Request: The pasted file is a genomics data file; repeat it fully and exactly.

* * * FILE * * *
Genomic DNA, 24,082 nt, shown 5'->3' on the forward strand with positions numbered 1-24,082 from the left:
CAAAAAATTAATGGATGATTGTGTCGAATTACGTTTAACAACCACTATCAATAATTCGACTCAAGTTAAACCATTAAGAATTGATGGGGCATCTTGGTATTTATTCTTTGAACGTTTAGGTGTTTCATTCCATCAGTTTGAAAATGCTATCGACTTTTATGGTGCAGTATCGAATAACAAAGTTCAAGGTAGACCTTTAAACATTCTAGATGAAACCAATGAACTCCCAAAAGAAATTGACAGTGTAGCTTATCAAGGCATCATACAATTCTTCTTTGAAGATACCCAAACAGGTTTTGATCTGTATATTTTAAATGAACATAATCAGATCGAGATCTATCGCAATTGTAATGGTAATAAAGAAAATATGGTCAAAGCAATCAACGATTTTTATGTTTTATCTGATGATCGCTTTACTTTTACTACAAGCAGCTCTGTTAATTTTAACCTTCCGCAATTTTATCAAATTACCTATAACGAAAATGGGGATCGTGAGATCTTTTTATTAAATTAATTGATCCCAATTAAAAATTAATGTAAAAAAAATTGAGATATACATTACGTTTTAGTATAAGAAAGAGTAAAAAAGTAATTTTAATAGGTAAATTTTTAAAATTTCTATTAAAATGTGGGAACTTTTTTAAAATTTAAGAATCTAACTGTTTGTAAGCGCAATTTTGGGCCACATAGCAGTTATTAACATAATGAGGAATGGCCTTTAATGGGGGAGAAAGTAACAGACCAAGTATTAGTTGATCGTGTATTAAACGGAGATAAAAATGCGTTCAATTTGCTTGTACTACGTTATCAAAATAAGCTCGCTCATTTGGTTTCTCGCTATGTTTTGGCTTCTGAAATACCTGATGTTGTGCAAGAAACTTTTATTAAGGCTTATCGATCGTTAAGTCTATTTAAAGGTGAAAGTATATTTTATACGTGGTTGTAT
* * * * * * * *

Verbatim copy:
Genomic DNA, 24,082 nt, shown 5'->3' on the forward strand with positions numbered 1-24,082 from the left:
CAAAAAATTAATGGATGATTGTGTCGAATTACGTTTAACAACCACTATCAATAATTCGACTCAAGTTAAACCATTAAGAATTGATGGGGCATCTTGGTATTTATTCTTTGAACGTTTAGGTGTTTCATTCCATCAGTTTGAAAATGCTATCGACTTTTATGGTGCAGTATCGAATAACAAAGTTCAAGGTAGACCTTTAAACATTCTAGATGAAACCAATGAACTCCCAAAAGAAATTGACAGTGTAGCTTATCAAGGCATCATACAATTCTTCTTTGAAGATACCCAAACAGGTTTTGATCTGTATATTTTAAATGAACATAATCAGATCGAGATCTATCGCAATTGTAATGGTAATAAAGAAAATATGGTCAAAGCAATCAACGATTTTTATGTTTTATCTGATGATCGCTTTACTTTTACTACAAGCAGCTCTGTTAATTTTAACCTTCCGCAATTTTATCAAATTACCTATAACGAAAATGGGGATCGTGAGATCTTTTTATTAAATTAATTGATCCCAATTAAAAATTAATGTAAAAAAAATTGAGATATACATTACGTTTTAGTATAAGAAAGAGTAAAAAAGTAATTTTAATAGGTAAATTTTTAAAATTTCTATTAAAATGTGGGAACTTTTTTAAAATTTAAGAATCTAACTGTTTGTAAGCGCAATTTTGGGCCACATAGCAGTTATTAACATAATGAGGAATGGCCTTTAATGGGGGAGAAAGTAACAGACCAAGTATTAGTTGATCGTGTATTAAACGGAGATAAAAATGCGTTCAATTTGCTTGTACTACGTTATCAAAATAAGCTCGCTCATTTGGTTTCTCGCTATGTTTTGGCTTCTGAAATACCTGATGTTGTGCAAGAAACTTTTATTAAGGCTTATCGATCGTTAAGTCTATTTAAAGGTGAAAGTATATTTTATACGTGGTTGTAT